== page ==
Typographic Forestry and Other Landscapes of Translation
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Artist Katie Holten—who participated in "Landscapes of Quarantine" a few years back—has just published an interesting book called About Trees.
It is essentially an edited compilation of texts about, yes, trees, but also about forests, landscapes of the anthropocene, unkempt wildness, altered ecosystems, and, more broadly speaking, the idea of nature itself.
It ranges from short texts by Robert Macfarlane—recently discussed here—to James Gleick, and from Amy Franceschini to Natalie Jeremijenko. These join a swath of older work by Jorge Luis Borges, with even Radiohead ("Fake Plastic Trees") thrown in for good measure.
It's an impressively nuanced selection, one that veers between the encyclopedic and the folkloric, and it has been given a great and memorable graphic twist by the fact that Holten, working with designer Katie Brown, generated a new font using nothing less than the silhouettes of trees.
Every letter of the alphabet corresponds to a specific species of tree.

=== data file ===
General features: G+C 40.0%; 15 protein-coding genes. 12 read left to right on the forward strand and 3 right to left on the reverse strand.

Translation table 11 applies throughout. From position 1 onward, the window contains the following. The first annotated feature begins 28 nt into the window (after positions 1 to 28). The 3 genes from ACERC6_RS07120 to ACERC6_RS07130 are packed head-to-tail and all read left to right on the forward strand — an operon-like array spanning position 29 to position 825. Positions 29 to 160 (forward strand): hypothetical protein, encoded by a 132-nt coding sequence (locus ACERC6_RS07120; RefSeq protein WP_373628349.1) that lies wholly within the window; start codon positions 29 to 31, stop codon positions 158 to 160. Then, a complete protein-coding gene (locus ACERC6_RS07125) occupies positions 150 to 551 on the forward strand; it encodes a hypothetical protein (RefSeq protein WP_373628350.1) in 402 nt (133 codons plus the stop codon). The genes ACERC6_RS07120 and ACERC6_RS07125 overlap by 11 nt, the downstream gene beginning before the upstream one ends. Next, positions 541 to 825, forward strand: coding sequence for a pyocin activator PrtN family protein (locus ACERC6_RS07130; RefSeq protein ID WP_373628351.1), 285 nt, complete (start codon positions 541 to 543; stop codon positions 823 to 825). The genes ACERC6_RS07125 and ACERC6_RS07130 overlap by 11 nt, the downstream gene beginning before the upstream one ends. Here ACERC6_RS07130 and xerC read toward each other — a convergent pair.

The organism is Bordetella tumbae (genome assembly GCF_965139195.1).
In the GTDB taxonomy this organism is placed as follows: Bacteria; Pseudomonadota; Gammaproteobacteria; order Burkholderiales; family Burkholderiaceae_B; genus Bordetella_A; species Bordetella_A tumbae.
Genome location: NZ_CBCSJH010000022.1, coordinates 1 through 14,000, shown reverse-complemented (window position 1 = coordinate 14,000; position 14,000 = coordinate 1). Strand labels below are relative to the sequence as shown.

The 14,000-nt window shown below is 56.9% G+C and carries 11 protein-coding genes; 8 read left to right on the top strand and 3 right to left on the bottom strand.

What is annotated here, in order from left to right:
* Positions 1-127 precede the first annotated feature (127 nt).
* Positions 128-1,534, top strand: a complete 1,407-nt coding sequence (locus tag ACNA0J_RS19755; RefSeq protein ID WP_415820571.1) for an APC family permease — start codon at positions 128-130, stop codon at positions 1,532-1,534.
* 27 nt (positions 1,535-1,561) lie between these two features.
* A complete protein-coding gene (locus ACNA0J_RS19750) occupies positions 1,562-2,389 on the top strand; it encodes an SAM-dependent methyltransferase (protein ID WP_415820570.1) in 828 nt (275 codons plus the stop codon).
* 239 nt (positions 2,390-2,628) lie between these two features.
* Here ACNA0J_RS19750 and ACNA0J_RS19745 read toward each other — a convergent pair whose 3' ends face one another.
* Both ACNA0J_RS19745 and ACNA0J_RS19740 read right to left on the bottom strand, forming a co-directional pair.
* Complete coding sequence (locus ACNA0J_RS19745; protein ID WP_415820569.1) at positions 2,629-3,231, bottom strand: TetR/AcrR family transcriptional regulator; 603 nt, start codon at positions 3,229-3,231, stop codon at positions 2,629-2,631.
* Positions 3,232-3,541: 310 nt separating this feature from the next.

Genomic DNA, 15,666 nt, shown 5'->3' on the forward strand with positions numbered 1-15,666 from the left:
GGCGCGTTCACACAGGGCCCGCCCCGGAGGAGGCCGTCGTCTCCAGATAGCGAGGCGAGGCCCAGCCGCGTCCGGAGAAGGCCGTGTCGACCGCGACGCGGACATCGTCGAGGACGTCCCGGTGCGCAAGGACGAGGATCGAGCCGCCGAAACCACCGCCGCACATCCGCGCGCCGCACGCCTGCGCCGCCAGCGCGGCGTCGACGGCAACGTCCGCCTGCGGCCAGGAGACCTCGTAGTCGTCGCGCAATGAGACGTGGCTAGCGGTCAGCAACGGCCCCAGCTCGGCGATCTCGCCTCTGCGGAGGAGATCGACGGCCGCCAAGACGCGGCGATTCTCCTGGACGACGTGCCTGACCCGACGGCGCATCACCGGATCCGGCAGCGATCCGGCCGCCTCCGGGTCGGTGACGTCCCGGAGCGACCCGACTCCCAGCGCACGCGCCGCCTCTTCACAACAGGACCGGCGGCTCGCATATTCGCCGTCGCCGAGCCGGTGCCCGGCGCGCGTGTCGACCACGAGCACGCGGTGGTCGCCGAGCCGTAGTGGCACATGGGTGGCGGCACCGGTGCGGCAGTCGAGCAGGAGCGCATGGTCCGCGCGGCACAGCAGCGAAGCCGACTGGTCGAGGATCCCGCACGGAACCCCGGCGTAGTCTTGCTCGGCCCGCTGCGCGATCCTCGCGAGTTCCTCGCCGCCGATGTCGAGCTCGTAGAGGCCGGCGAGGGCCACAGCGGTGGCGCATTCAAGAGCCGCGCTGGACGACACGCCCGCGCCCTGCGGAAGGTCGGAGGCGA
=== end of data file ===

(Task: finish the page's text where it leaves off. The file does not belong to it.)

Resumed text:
[Image: The tree typeface from About Trees, edited by Katie Holten].
This has been put to good use, re-setting the existing texts using this new font—with the delightful effect of seeing the work of Jorge Luis Borges transcribed, in effect, into trees.
This has the awesome implication that someone could actually plant this: a typographic forestry of Borges translations.
[Image: Borges, translated into trees, from About Trees].
Speculative short stories realized as ornamental thickets in the backyards of arboreally inclined landowners.
Given all the urban parks, hedge mazes, and scientifically accurate themed gardens of the world—two of my favorites being the exquisite Silver Garden at Longwood Gardens and the scifi otherworldliness of the Desert Garden at the Huntington—surely there is room for a kind of translation landscape?
Stories and fables—koans, slogans, poems, wisecracks—planted as cryptoforests, literary labyrinths you could somehow, impossibly, read provided you know what each species is meant to signify.
Just take Holten's typeface as a new kind of planting guide, and see what landscapes might result.
[Image: From About Trees].
Holten's About Trees is available for purchase, of course, if you want to check it out; in the meantime, I'll keep my fingers crossed that someone actually implements a typographic grove somewhere, a planted language of texts flipped into readable tree-signs, sequenced using the font from About Trees.
In fact, recall the myth of Odin discovering the Nordic runes: hanging upside-down from a tree and mistaking, in the especially complicated carpet of roots sprawled out beneath him, the beginnings of a new typeface, an arboreal symbol system that could be written down and shared with others. Runes came from roots—and, as Holten implies, every tree contains a library.